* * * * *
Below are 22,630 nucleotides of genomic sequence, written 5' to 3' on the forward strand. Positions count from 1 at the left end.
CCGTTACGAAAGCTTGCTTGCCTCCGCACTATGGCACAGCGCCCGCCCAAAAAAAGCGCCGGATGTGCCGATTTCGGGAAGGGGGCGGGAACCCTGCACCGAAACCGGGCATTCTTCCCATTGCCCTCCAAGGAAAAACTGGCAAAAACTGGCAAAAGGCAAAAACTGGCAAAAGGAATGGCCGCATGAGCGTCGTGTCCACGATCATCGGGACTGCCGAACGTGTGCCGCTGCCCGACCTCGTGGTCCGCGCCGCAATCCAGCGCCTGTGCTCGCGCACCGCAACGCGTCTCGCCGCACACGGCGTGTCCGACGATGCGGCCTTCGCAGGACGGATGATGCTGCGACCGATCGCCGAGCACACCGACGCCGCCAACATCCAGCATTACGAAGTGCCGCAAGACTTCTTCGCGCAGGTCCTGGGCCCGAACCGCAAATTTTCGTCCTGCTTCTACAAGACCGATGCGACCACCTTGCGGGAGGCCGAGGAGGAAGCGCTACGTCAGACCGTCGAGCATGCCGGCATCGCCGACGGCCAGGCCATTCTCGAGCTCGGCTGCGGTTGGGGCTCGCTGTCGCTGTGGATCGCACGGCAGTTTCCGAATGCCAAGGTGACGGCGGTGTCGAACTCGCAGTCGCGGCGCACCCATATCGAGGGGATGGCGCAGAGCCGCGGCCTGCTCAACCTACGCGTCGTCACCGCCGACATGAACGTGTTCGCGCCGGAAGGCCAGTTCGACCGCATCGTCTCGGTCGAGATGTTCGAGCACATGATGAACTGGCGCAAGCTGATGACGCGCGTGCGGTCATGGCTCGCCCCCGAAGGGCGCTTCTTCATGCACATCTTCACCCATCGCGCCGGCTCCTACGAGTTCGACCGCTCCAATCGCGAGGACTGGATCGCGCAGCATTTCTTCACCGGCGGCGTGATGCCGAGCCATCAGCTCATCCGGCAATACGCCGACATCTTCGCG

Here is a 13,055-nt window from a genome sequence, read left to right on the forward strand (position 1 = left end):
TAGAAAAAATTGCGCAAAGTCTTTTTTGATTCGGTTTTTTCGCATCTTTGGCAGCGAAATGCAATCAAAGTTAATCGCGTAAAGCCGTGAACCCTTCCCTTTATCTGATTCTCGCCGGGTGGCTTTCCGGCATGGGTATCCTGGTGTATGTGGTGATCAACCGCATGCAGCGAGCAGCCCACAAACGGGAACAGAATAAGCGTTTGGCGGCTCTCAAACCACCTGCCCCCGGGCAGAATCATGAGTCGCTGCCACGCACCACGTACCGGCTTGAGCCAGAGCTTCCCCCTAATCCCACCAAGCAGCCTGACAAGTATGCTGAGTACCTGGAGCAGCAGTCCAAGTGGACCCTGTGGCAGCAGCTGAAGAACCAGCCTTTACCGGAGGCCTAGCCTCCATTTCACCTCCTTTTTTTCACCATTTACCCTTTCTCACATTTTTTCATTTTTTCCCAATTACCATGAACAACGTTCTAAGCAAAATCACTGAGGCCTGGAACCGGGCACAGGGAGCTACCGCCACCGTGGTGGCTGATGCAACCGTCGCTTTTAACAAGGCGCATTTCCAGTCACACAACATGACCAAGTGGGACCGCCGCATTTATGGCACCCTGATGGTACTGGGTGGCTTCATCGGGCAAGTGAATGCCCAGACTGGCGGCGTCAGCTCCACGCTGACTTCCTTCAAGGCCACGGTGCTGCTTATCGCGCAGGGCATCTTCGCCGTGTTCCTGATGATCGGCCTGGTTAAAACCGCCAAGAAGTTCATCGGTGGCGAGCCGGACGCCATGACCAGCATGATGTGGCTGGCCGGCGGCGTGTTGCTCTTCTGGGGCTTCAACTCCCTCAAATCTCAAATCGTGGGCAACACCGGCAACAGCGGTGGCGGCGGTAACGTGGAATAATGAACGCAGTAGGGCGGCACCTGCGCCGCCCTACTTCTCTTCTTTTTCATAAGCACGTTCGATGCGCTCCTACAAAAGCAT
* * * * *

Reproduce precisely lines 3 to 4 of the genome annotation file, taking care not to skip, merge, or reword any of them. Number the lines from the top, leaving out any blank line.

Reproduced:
Here is a 13,055-nt window from a genome sequence, read left to right on the forward strand (position 1 = left end):
TAGAAAAAATTGCGCAAAGTCTTTTTTGATTCGGTTTTTTCGCATCTTTGGCAGCGAAATGCAATCAAAGTTAATCGCGTAAAGCCGTGAACCCTTCCCTTTATCTGATTCTCGCCGGGTGGCTTTCCGGCATGGGTATCCTGGTGTATGTGGTGATCAACCGCATGCAGCGAGCAGCCCACAAACGGGAACAGAATAAGCGTTTGGCGGCTCTCAAACCACCTGCCCCCGGGCAGAATCATGAGTCGCTGCCACGCACCACGTACCGGCTTGAGCCAGAGCTTCCCCCTAATCCCACCAAGCAGCCTGACAAGTATGCTGAGTACCTGGAGCAGCAGTCCAAGTGGACCCTGTGGCAGCAGCTGAAGAACCAGCCTTTACCGGAGGCCTAGCCTCCATTTCACCTCCTTTTTTTCACCATTTACCCTTTCTCACATTTTTTCATTTTTTCCCAATTACCATGAACAACGTTCTAAGCAAAATCACTGAGGCCTGGAACCGGGCACAGGGAGCTACCGCCACCGTGGTGGCTGATGCAACCGTCGCTTTTAACAAGGCGCATTTCCAGTCACACAACATGACCAAGTGGGACCGCCGCATTTATGGCACCCTGATGGTACTGGGTGGCTTCATCGGGCAAGTGAATGCCCAGACTGGCGGCGTCAGCTCCACGCTGACTTCCTTCAAGGCCACGGTGCTGCTTATCGCGCAGGGCATCTTCGCCGTGTTCCTGATGATCGGCCTGGTTAAAACCGCCAAGAAGTTCATCGGTGGCGAGCCGGACGCCATGACCAGCATGATGTGGCTGGCCGGCGGCGTGTTGCTCTTCTGGGGCTTCAACTCCCTCAAATCTCAAATCGTGGGCAACACCGGCAACAGCGGTGGCGGCGGTAACGTGGAATAATGAACGCAGTAGGGCGGCACCTGCGCCGCCCTACTTCTCTTCTTTTTCATAAGCACGTTCGATGCGCTCCTACAAAAGCAT